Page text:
Canadian Surface Combatant (CSC)
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Canada defends more coastline than any other country, as it is bounded by three oceans. Canada protects its maritime approaches from smuggling, trafficking and pollution, and also provides life-saving search and rescue as well as opportunities for scientific research. The fleets also act internationally to meet our commitments and protect our interests.
In June 2010, the Government of Canada announced the National Shipbuilding Procurement Strategy. Through this strategy, Canada will replace the current surface fleets of the Royal Canadian Navy and the Canadian Coast Guard, which are reaching the end of their operational lives. First in line will be the Arctic/Offshore Patrol Ships (AOPS) for the Royal Canadian Navy in the combat package. These will be followed by the Canadian Surface Combatant (CSC). The Joint Support Ships (JSS) will be built for the Royal Canadian Navy under the non-combat work package.
The CSC project will renew the Royal Canadian Navy surface combat fleet by replacing the capabilities provided by the destroyers (Iroquois-class) and the multi-role patrol frigates (Halifax-class). The CSC project is the largest and most complex shipbuilding initiative in Canada since World War II.
These new ships will ensure that the Canadian Armed Forces can continue to monitor and defend Canadian waters and make significant contributions to international naval operations.
Recognizing the complexity of the CSC project, the Government is taking a measured approach to project definition. First, extensive industry consultation will take place toward setting the course for the subsequent phases of the project. Canada will then work with industry to determine the optimal ship design, costs, and timelines.
On January 12, 2012, Prime Minister Stephen Harper announced that the Government of Canada has reached agreements with Irving Shipbuilding Inc. and Vancouver Shipyards Co. Ltd. This charts the course for construction of Canada’s combat and non-combat surface fleets under the National Shipbuilding Procurement Strategy.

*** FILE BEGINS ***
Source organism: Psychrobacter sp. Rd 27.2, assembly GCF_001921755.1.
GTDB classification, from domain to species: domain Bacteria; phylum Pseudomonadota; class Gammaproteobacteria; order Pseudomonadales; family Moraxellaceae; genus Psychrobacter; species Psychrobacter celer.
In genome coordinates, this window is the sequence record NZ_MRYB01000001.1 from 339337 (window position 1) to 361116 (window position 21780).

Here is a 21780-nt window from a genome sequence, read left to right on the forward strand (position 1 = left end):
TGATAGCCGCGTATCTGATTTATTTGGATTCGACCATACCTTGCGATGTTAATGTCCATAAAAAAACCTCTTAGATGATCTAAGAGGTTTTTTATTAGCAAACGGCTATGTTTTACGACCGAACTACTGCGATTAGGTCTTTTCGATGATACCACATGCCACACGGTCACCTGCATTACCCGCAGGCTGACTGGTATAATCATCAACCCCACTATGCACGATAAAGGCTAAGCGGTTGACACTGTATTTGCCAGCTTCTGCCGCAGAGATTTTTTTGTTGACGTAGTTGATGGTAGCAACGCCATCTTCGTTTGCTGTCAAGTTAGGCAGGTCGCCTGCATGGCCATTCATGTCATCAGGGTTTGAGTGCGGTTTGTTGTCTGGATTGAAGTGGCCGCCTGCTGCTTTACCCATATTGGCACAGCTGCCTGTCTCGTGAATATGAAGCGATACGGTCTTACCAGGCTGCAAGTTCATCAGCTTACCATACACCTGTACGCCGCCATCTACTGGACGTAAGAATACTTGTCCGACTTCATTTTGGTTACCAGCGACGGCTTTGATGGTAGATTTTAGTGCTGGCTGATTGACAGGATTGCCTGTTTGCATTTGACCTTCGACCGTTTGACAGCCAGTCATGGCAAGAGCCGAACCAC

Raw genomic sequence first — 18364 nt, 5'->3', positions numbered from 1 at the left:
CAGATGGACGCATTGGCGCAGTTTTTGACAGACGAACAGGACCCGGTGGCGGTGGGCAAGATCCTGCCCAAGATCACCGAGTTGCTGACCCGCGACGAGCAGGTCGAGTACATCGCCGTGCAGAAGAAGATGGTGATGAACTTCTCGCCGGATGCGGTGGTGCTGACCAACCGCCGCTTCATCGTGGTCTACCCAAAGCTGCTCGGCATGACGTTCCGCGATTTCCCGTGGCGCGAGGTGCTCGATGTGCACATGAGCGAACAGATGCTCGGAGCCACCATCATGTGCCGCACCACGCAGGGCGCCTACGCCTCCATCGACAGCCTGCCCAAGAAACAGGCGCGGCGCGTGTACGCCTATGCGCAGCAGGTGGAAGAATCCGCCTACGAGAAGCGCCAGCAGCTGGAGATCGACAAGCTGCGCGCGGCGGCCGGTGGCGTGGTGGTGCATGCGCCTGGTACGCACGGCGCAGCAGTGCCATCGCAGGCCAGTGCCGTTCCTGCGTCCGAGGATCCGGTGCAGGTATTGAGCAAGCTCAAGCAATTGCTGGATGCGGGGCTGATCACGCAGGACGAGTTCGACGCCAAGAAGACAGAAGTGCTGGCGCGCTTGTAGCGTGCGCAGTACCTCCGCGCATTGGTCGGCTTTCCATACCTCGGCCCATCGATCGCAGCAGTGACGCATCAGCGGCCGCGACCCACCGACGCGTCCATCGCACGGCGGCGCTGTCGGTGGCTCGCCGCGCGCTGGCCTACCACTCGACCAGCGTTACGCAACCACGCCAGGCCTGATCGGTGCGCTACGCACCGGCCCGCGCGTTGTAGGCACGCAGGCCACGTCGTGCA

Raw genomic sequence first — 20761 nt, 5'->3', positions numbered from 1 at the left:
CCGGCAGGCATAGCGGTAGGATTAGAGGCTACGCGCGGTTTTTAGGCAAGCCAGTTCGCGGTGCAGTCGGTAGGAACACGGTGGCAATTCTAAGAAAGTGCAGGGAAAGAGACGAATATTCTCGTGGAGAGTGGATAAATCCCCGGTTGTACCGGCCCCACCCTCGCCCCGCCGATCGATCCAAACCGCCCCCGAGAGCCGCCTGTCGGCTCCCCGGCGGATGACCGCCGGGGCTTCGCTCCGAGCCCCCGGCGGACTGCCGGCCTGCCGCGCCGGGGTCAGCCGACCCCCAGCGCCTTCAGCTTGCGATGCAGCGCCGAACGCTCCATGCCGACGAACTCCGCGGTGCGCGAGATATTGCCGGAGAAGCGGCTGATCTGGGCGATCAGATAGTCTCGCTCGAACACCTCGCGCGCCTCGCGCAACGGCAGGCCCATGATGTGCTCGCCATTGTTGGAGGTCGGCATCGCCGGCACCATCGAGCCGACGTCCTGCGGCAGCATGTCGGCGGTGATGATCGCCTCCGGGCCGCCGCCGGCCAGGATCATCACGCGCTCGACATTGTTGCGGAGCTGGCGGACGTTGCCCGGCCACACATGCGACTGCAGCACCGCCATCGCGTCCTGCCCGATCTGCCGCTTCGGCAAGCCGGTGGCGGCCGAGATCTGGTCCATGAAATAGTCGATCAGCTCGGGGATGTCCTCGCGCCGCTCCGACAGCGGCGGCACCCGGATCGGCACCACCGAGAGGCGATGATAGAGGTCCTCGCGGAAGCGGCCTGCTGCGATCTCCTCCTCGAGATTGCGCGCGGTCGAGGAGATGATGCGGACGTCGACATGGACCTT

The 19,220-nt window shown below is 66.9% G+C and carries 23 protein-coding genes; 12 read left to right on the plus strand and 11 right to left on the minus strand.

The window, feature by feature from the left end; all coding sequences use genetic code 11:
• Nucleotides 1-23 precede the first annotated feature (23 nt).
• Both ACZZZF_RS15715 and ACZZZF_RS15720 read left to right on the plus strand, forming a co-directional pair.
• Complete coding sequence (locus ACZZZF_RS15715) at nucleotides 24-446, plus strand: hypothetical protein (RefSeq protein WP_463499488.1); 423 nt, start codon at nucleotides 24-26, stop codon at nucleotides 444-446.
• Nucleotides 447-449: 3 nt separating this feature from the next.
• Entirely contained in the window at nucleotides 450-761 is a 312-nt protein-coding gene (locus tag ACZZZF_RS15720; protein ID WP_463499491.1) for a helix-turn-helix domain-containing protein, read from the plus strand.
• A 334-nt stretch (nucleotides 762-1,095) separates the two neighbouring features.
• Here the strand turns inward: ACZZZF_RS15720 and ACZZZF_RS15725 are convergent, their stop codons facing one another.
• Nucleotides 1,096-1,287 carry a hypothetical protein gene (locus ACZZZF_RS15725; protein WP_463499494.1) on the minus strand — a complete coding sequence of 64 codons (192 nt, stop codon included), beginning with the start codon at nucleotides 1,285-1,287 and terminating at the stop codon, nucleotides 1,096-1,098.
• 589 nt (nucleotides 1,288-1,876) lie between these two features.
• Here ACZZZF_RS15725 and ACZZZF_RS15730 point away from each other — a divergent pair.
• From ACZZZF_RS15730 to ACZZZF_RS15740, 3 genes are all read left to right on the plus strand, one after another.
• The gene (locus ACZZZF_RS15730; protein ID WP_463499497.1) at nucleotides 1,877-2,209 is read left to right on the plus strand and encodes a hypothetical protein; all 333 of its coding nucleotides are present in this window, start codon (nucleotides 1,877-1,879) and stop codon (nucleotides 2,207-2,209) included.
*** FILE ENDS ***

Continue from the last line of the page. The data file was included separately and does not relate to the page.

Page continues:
The strategic sourcing arrangements, called umbrella agreements, with each of the selected shipyards have been signed. Individual ship construction contracts will now be negotiated with the respective shipyards.
The CSC project’s objective is to recapitalize the Royal Canadian Navy’s surface combatant fleet by replacing the various warfare capabilities currently residing in the Iroquois-class destroyers and Halifax-class frigates, and providing the necessary integrated logistics support and infrastructure.
The CSC project will recapitalize the Royal Canadian Navy's surface combatant fleet by replacing and updating the capabilities found in both the Iroquois-class destroyers and the Halifax-class frigates. This project will deliver ships capable of meeting multiple threats in both the open ocean and the highly complex coastal environment. These ships will optimize commonality of systems and design and will ensure that Canada can continue to monitor and defend its waters and make significant contributions to international naval operations. In addition to the ships, the project will also deliver the necessary ammunition, infrastructure upgrades, initial training and integrated logistic support. The ships will also house and operate the CH-148 Cyclone helicopter and will be capable of operations with other Government Departments and with allied navies.
The current fleet of destroyers and frigates are versatile warships that have served Canada extremely well. The Iroquois-class destroyers entered Royal Canadian Naval service in 1972-73. They were extensively re-fitted in the early 1990s and received new systems allowing them to exercise enhanced Area Air Defence and Task Group Command and Control functions. The Halifax-class frigates entered service between 1992 and 1996 and are currently receiving a mid-life refit as part of the Halifax-class Modernization and Frigate Life Extension (HCM / FELEX) project. The HCM / FELEX project will provide the equipment upgrades needed to ensure the continued operation of the Halifax-class for the remaining duration of its life and its relevance in the expected operational environment.
National Shipbuilding Procurement Strategy
On October 19, 2011, the National Shipbuilding Procurement Strategy Secretariat announced the results of a Request for Proposals to build large vessels for Canada. Irving Shipbuilding Inc. has been selected to build the combat vessel work package. The combat package includes the Royal Canadian Navy’s CSC ships.
Information for Industry
Any questions and/or comments, along with requests for meetings with Government of Canada representatives, must be directed to the project mailbox: mailto:mailto:ProjetNCC.CSCProject@tpsgc-pwgsc.gc.ca
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